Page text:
Technology pundits are anxious to know what future technology will look like? How would it make people's lives easier? Would it be scalable? What systems and processes would be in place to achieve desired goals in the health sector? What regulatory mechanisms would be in place to facilitate or obstruct novel developments. In our latest blogpost, hedgehog lab attempts to answer these burning questions, based on our industry expertise...
Customized healthcare for demanding and informed patients
The growing strength of social media has forced large corporations to communicate through social networks to patients and health customers, who, in turn, seek products and services that suit their requirements and budgets.
Analytical tools, combined with big data, amass information on patient well-being. This data is being utilized by HCPs (Health Care Providers) for better diagnosis, enhancing patients' knowledge on best treatments and outcomes.
The ecosystem, including HCPs, governments and medical institutions constantly engages in developing best practices, as well as cost effective treatments.
Consumers would be concerned about their privacy and data leaks. However, on the other hand, there would be a broader understanding of data sharing, and how to reap its benefits.
Emerging markets like India and China would streamline their population data and focus on building health records emulate developed nations.
Innovations in the digital healthcare sector driving novel commercial models and ideas
Raising the productivity in the healthcare sector through telemedicine, digital diagnostic tools and e-visits, therefore reducing waiting and traveling times.
utilizing robotic technologies to perform life-saving surgeries and extend longevity of human lives.
Encouraging frequent patient communications through web-based portals and video interactions, by an array of web platforms.
Allowing patients to take ownership of their own health data through health vaults and databases is encouraging a shift to 'patient-centered' model from output based models.
Health apps and wearables focused on better quality of life, rather than medical indicators
Health apps and wearables, going forward, will focus on amassing better data to make accurate predictions and diagnoses. They shall be integrated, engaging and outcome- focused.
Physicians and health practitioners would prescribe health wearables to monitor patients with severe health issues, thereby providing better care at reduced costs.
OS platforms and mobile app developers would evaluate health-based apps on reviews and ratings. Good reviews and ratings would mean better longevity, shelf life and usage.
Wearables of the next generation would not only focus on physical activity but also measure other components like emotions and advanced brain activities.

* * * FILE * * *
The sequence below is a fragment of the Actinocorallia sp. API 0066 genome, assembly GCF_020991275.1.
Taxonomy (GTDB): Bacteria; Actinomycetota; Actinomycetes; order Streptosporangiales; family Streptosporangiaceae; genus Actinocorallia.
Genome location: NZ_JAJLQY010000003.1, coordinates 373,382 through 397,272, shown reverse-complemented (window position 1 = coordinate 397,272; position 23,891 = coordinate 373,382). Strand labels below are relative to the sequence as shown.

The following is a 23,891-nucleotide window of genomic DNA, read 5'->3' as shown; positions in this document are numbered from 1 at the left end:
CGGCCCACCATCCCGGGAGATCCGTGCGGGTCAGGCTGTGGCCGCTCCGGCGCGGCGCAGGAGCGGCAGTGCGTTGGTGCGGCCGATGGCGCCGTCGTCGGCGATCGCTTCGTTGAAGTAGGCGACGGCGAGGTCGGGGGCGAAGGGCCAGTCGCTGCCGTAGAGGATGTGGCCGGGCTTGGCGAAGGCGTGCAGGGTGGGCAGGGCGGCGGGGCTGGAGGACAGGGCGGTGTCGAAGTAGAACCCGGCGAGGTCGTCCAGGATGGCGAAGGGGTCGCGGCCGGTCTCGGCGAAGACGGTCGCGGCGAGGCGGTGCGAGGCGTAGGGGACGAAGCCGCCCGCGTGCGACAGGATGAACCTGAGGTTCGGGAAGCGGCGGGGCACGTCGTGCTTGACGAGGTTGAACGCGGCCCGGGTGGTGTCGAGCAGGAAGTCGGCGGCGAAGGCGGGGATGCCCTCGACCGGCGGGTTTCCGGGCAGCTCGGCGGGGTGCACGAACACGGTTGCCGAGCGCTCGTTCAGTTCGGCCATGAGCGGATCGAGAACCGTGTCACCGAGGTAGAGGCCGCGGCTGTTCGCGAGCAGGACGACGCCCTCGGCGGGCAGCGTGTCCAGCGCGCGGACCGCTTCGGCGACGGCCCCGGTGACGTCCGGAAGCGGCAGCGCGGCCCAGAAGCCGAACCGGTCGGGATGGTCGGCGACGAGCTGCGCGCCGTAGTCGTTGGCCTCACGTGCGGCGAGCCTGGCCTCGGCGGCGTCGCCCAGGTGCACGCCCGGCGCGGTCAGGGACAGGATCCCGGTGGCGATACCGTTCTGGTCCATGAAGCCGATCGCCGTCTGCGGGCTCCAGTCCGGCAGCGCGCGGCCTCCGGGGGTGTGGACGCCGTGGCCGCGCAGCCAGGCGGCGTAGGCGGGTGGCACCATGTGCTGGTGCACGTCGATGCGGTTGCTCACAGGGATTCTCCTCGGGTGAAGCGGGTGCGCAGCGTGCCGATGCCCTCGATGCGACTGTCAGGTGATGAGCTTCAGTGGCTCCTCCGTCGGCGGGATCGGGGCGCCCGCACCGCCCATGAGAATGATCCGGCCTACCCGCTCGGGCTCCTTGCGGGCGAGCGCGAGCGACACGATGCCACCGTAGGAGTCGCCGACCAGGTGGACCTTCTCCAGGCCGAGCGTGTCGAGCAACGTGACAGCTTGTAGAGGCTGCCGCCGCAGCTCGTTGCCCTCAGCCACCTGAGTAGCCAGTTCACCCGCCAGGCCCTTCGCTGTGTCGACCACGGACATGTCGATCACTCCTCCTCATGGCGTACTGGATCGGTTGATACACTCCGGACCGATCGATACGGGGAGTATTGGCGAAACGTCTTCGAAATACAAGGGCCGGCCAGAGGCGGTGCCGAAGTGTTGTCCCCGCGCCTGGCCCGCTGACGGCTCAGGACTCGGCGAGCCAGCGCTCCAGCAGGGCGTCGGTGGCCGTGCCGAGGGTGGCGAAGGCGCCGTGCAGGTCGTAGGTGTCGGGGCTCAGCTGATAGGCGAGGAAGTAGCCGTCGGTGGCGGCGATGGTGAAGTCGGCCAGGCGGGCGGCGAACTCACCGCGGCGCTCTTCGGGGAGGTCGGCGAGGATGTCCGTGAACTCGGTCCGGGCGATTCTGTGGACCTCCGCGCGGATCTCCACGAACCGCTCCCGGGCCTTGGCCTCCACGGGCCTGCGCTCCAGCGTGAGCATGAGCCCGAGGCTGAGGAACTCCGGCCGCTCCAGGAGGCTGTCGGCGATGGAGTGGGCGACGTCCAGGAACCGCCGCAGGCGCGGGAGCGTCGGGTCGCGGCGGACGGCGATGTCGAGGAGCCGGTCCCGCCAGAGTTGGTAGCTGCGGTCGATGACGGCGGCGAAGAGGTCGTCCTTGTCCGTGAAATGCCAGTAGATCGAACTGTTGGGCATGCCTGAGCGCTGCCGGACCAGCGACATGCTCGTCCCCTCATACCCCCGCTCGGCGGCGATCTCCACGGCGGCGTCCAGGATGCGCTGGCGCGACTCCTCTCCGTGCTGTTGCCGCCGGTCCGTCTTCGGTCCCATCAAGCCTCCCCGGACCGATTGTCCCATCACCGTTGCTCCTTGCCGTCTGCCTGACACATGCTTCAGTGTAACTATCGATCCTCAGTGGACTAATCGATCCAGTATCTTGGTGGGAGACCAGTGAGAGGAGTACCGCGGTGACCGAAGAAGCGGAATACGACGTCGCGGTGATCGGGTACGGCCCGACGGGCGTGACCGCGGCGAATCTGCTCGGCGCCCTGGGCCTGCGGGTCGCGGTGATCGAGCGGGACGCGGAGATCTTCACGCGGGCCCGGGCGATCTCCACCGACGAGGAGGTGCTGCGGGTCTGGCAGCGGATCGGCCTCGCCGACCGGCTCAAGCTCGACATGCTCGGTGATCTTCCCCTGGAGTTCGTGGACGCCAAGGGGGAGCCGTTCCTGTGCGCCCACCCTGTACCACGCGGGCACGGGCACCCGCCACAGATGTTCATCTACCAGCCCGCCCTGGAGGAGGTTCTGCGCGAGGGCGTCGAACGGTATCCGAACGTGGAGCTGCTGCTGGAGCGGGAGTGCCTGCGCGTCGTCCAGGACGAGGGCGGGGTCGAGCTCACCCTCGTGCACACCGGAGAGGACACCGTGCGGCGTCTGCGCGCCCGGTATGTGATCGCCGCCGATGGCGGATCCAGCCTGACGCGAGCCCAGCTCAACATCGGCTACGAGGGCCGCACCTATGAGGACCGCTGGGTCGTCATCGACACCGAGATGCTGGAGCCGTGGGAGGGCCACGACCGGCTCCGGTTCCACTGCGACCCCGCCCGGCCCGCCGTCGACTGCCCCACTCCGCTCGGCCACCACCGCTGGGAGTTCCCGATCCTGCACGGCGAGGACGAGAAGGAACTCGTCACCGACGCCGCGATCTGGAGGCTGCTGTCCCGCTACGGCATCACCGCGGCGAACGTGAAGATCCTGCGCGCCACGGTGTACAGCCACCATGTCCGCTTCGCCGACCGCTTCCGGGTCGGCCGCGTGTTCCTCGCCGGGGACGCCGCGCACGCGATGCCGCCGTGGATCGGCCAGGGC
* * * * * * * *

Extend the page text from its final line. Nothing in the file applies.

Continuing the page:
Scaling reach through big data
Rising populations across the globe would encourage governments and health care systems to invest in data sources that possess the capacity to retain healthcare records and patient data. Investing and maintaining such a vast and valuable information assists governing bodies in national economic development .
HCPs would focus on data-driven research rather than depend on pure sciences. The data-driven approach would thus disrupt the R&D systems and encourage firms to focus on multiple segments, leading to better products and services.
HCPs would focus on garnering real-time data from patients through collaborations, using this knowledge pool to treat the unknown.
Over time, data generated from health wearables and apps would improve, giving more power to the consumer, and allowing them to have more say on how the data is used.
More and more nations would advocate transparency by seeking and sharing developments in the health sector. These new developments would help them to strengthen their health policies internally, and call for robust mechanisms and policy transformations in the health sector.
Internationally regulators would call for streamlined data in the sector and seek more privacy for patient and caregiver's data. Regulatory mechanisms would also call for faster approvals in manufacturing health products, benefiting the industry by mitigating investment risks in new product developments.
Regulatory mechanisms would become sophisticated as governing bodies hire experts from diversified backgrounds and thus focus on automating regulations and strong surveillance.
Finally, countries would strive to frame common technical standards for reducing bureaucracy and red tape, to enhance the quality of new drugs and medical devices, and health apps being built. This would also reduce time on factory unit inspections and finally assist firms in smoothing their supply chain logistics.
The healthcare industry has made tremendous improvements in the last ten years. Drug and medical equipment manufacturers have shifted towards an inclusive approach, actively seeking to meet the needs and demands of consumers. Going forward, stakeholders would keep a keen eye on the capability of the health industry, to be transparent in pricing as well as drug development.